By Cady Inabinett, managing editor of content
Amid Founders’ Day festivities on Oct. 13, a dedication ceremony was held in honor of the newly renamed Charles Webb Jr. Post Office.
Webb worked at the university as a postal worker from 1941 until 1977. Montevallo’s Board of Trustees voted to rename the previously unnamed campus post office after him at their Nov. 5, 2021 meeting.
Relatives of Webb, alumni, current Montevallo students, members of the university’s Board of Trustees and university officials were in attendance at the dedication event, which featured several speakers.
The first was university President Dr. John Stewart. Stewart used his opening remarks to thank several of the university’s trustees, including Todd Strange—who he credited with creating a working group to focus on naming campus structures—and Sen. Rodger Smitherman and Cynthia Todd—who served on the working group.
Stewart refenced a wave of university building renaming that swept across the country in response to 2020’s Black Lives Matter movements. He described Montevallo’s response to this as one of his proudest moments during his 12-year stint as president.
He pointed out that the post office is the second structure on campus the naming working group has named after an African American person. The first was Dr. Wilson Fallin Jr. Hall, which was renamed and dedicated in May.
Stewart also recognized two of Webb’s attending relatives: Webb’s niece Carrie DeYampert-Grider and his great-nephew Ron Grider.
Stewart invited Smitherman to address the audience to speak about his time as a Montevallo student while Webb worked at the university. Smitherman emphasized the essential nature of Webb’s work, saying that it’s only fitting that Webb receives recognition from the university.
Smitherman spoke on Webb’s legacy, saying, “In conclusion, I want to say that, simply, that the mission that we have now is to carry on his legacy. Carry on the way that he was, all the people that he touched.”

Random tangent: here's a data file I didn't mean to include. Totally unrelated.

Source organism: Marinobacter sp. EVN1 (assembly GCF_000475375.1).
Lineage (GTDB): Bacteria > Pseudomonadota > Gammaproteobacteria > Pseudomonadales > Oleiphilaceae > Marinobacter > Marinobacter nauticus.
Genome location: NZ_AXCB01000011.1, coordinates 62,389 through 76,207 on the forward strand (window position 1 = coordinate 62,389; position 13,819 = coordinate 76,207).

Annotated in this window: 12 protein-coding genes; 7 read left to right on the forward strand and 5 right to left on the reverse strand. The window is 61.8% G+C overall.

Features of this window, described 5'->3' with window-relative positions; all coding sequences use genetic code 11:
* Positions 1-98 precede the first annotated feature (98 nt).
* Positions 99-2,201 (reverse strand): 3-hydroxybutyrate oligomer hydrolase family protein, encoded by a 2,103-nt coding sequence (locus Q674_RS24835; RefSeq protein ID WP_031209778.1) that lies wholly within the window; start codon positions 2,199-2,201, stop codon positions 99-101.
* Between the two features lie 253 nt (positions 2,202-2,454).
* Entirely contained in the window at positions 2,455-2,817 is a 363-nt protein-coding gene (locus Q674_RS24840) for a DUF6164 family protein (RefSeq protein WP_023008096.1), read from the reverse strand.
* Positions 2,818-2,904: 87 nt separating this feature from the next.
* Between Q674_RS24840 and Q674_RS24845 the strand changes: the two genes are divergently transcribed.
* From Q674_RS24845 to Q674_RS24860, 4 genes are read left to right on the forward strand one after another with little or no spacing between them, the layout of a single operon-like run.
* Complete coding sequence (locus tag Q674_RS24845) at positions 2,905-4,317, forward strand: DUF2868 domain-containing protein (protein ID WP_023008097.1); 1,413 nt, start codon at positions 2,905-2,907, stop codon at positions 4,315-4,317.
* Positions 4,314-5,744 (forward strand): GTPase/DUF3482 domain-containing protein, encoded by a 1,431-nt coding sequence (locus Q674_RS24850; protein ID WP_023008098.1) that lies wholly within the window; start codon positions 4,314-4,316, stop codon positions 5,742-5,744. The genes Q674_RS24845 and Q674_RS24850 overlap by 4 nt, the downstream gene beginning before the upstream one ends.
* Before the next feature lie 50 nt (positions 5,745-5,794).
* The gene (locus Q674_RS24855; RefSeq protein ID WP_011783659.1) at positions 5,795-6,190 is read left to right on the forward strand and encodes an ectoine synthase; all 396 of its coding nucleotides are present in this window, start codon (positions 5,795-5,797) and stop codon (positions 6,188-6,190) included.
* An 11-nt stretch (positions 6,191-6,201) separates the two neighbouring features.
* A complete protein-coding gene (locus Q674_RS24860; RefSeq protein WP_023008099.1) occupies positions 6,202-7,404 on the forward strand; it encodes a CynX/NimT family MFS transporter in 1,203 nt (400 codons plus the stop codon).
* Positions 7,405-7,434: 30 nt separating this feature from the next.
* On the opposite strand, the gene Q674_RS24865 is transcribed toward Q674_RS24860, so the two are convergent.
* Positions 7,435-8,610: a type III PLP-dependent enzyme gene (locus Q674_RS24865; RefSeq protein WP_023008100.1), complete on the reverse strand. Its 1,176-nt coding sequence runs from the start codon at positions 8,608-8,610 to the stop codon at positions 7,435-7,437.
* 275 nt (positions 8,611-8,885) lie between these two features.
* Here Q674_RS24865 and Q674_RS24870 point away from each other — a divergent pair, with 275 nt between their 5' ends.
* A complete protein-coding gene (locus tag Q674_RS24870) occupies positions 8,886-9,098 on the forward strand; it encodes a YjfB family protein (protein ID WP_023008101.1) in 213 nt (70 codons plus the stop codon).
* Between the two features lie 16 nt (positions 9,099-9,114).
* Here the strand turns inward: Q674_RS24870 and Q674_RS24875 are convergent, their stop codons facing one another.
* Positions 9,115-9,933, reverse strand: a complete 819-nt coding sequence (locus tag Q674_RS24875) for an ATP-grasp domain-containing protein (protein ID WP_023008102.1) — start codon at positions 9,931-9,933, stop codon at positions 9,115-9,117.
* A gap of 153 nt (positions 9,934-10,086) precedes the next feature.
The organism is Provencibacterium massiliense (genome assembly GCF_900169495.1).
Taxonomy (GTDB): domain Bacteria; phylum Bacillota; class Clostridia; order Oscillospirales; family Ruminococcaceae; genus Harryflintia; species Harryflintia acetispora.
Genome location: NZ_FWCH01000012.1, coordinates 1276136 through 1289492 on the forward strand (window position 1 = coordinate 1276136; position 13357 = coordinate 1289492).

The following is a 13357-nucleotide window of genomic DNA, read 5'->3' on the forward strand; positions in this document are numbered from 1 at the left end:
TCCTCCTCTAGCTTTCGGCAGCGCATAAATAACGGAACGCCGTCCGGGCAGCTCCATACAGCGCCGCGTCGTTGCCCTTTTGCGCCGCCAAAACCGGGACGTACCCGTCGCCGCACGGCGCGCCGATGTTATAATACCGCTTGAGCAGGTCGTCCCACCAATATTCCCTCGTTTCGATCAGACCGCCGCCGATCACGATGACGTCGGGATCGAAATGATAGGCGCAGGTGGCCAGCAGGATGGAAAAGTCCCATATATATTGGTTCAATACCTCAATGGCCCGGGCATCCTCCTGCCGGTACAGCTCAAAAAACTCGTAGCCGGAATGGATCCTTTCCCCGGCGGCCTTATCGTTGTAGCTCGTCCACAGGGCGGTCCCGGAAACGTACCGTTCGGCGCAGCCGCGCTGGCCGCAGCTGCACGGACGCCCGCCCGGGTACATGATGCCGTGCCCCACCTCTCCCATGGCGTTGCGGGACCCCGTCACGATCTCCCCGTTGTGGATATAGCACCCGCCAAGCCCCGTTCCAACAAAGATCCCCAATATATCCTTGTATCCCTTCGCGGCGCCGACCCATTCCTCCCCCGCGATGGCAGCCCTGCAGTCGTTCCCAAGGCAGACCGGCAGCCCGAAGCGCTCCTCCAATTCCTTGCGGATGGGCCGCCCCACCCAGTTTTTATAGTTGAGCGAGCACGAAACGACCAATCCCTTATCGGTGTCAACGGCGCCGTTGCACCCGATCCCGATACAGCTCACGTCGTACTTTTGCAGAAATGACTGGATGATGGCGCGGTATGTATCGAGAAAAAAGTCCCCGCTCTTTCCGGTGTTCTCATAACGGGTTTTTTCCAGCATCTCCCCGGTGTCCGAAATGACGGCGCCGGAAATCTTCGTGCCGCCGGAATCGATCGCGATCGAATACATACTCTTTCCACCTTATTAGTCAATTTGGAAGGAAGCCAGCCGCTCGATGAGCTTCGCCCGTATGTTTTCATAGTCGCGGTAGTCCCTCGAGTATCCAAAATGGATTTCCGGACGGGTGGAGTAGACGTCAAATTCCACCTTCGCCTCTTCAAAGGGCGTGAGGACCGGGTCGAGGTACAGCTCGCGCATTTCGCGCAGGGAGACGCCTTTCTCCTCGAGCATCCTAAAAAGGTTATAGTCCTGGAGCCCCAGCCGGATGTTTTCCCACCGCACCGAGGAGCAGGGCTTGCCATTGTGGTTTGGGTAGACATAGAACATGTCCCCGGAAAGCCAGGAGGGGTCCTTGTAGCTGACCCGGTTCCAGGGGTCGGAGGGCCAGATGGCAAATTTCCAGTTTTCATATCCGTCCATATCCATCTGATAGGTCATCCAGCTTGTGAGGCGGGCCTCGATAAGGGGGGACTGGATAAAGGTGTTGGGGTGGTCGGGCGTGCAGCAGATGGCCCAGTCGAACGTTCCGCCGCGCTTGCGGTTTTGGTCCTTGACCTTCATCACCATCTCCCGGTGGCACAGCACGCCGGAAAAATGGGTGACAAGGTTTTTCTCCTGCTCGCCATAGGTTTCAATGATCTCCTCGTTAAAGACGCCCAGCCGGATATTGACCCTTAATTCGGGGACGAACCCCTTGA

UM Foundation Board President Karen Kelly outlined the work done by the naming working group and spoke on Webb’s legacy as well.
“It’s fitting today that we unveil the Charles Webb Post Office. Named for a man who spent his entire career in dedicated service to this university, delivering mail all over campus every single day during a time when paper, written correspondence was the way the world communicated,” said Kelly.
Todd also spoke on the work done by the naming working group. She thanked university archivist Carey Heatherly for providing the group with several figures from Montevallo’s history for the group’s consideration, but said, “Mr. Charles Webb rose to the top of that discussion very quickly regarding his service to the University of Montevallo.”
Todd pointed out that she was moved by Webb’s work ethic and good attitude, saying, “One of the things that struck me in our research was that it was stated that he always had a smile on his face.”
Following Todd, DeYampert-Grider shared memories of her uncle with the crowd, but shared she felt as though she was learning more about Webb.
“I’m overwhelmed. I’m listening to all these accolades for Uncles Charles and it’s like I’m seeing a side of Uncle Charles I didn’t know,” she said.
“The things I have learned today have just warmed my heart. This entire event is just almost more than I can consume. It’s overwhelming, as I said,” DeYampert-Grider said before thanking the university for working to increase campus diversity.
“It seems like this university has stepped forward and put the grandchildren of Jim Crow to shame,” she said.
Following DeYampert-Grider, Grider shared that the dedication has grown his connection to his family and his roots, emphasizing that learning more about Webb has inspired him.
“When I hear the stories of Uncle Charles, I just hear how much he was a people-person. He loved people. And I hear the love of God coming through him towards people, and that’s something that I want to distill as well in my life,” said Grider.
The dedication ceremony concluded with Webb’s relatives, Stewart and several Board of Trustee members cutting a ribbon placed in front of the post office, followed by a reception on Farmer patio.
Cady Inabinett is the editor in chief of The Alabamian. She’s majoring in English and double-minoring in political science and peace and justice studies. She enjoys reading, watching movies, caring for houseplants and generally just being pretentious in her free time.